Heroes of Empire: The British Imperial Protagonist in America, 1596-1764

By Richard Frohock | Go to book overview

Epilogue:
The Planter-Hero in James Grainger's
The Sugar Cane (1764)

Ah me, what thunders roll! the sky's on fire!
Now sudden darkness muffles up the pole!
Heavens! what wild scenes, before the affrightened sense,
Imperfect swim!—See! in that flaming scroll,
Which Time unfolds, the future germs bud forth,
Of mighty empires! independent realms!—
And must Britannia, Neptune's favorite queen,
Protect'ress of true science, freedom, arts;
Must she, ah! must she, to her offspring crouch?

—James Grainger, The Sugar Cane

JAMES GRAINGER'S GEORGIC THE SUGAR CANE (1764), WRITTEN WHEN the majority of British expansion in the New World had been completed and the specter of “independent realms” was on the horizon, is a centerpiece of eighteenth-century Caribbeana.1 Grainger's georic contributes to the history of British poetry by introducing audiences to distinctly Caribbean imagery, landscapes, and applications of classical poetic forms. It also encapsulates many of the tropes used to aestheticize British imperialism and to idealize the British colonial protagonist familiar from the preceding 150 years. Grainger evokes discourses of conquest, cultivation, and science in weaving his image of the planter-protagonist and elevating him as an embodiment of British imperialist virtue. One can chart within Grainger's poem the movement from heroic conquest to commerce as the focus of British New World interest and locate corresponding shifts in characterizations of the British colonial hero.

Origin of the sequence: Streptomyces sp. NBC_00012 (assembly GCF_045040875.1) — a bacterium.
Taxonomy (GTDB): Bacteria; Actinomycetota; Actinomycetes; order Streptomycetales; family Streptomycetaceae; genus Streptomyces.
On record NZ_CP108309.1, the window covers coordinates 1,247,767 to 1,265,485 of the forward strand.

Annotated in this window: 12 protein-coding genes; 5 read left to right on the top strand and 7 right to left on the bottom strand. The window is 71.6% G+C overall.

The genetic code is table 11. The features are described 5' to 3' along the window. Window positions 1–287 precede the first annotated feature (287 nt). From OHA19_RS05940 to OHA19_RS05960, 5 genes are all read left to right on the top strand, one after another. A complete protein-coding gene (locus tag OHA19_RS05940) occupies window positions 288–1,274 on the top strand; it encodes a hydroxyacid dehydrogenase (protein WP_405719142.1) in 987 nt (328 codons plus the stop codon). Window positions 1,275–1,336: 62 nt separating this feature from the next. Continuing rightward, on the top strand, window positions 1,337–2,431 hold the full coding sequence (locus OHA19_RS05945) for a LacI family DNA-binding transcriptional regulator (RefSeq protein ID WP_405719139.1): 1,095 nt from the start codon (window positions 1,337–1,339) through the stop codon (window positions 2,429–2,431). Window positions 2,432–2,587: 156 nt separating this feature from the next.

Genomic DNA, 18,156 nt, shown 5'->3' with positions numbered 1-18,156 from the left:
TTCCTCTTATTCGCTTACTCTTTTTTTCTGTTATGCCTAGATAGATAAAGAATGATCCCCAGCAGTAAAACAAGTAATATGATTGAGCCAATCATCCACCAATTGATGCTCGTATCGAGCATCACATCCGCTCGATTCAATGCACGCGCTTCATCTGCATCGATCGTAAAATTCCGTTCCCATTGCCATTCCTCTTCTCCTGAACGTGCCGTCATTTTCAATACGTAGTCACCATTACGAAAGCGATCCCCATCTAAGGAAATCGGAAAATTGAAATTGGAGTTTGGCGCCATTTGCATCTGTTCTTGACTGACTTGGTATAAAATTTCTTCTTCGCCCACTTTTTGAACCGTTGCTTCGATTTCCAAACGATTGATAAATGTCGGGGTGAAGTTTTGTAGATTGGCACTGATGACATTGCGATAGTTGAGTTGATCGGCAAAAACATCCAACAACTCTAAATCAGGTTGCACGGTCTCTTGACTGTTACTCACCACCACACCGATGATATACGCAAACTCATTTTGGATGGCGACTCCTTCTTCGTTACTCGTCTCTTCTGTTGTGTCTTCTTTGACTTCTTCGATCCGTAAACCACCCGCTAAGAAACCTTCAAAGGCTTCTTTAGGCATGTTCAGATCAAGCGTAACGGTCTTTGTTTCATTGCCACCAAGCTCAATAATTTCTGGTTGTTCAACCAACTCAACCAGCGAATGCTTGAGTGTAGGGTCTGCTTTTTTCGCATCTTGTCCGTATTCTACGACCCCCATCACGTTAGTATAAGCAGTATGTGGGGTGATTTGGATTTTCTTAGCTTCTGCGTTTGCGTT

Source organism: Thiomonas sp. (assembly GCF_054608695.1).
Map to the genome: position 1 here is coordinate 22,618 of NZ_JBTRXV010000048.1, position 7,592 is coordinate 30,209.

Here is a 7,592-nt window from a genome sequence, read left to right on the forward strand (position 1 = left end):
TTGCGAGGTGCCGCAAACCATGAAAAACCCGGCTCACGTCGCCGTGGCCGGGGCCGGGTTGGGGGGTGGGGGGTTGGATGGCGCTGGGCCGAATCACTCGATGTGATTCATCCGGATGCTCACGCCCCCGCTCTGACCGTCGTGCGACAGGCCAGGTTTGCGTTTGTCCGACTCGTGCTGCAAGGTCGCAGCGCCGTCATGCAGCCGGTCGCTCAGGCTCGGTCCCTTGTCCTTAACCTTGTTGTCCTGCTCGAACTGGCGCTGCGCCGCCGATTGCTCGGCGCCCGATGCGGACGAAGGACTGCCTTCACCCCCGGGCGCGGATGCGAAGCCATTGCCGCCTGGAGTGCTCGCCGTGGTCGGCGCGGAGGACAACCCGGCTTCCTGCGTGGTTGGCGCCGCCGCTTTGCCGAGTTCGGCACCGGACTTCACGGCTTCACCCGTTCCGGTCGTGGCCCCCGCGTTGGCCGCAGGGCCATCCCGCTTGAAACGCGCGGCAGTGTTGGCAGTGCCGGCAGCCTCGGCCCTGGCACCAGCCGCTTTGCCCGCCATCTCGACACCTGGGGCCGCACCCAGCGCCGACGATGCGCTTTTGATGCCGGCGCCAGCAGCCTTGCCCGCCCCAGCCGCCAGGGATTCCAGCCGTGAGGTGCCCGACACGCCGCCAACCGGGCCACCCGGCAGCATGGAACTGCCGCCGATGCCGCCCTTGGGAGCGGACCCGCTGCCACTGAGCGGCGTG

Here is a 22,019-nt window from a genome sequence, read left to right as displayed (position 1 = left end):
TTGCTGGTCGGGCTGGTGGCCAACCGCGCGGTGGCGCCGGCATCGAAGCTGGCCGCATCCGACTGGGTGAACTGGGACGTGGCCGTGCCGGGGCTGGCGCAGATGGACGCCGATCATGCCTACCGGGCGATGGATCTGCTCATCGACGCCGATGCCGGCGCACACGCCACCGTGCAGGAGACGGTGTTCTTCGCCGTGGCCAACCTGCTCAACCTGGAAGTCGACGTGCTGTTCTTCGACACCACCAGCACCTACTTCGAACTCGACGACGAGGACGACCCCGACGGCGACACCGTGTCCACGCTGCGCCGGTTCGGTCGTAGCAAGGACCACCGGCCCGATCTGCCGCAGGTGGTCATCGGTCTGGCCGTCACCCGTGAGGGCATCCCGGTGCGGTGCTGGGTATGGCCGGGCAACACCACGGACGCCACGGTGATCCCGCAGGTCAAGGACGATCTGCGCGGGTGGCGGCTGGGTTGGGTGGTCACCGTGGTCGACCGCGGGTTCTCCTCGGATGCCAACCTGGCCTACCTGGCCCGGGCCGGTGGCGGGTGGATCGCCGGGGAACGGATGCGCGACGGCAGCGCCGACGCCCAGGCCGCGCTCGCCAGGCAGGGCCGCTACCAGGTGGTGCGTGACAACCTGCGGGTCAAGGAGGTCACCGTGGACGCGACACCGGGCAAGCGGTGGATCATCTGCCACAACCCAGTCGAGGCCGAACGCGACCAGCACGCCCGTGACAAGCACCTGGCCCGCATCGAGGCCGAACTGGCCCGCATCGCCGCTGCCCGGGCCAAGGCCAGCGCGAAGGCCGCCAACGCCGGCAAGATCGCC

-167-

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Heroes of Empire: The British Imperial Protagonist in America, 1596-1764
Table of contents

Table of contents

  • Title Page 3
  • Contents 7
  • Acknowledgments 9
  • Introduction - Heroes of Empire: the British Imperial Protagonist in America, 1596–1764 13
  • 1: The British Conqueror in America 24
  • 2: Aphra Behn's America 53
  • 3: Science and Conquest 81
  • 4: Labor and Conquest 107
  • 5: Satire and Conquest 138
  • Epilogue - The Planter-Hero in James Grainger's the Sugar Cane (1764) 167
  • Notes 181
  • Bibliography 211
  • Index 223
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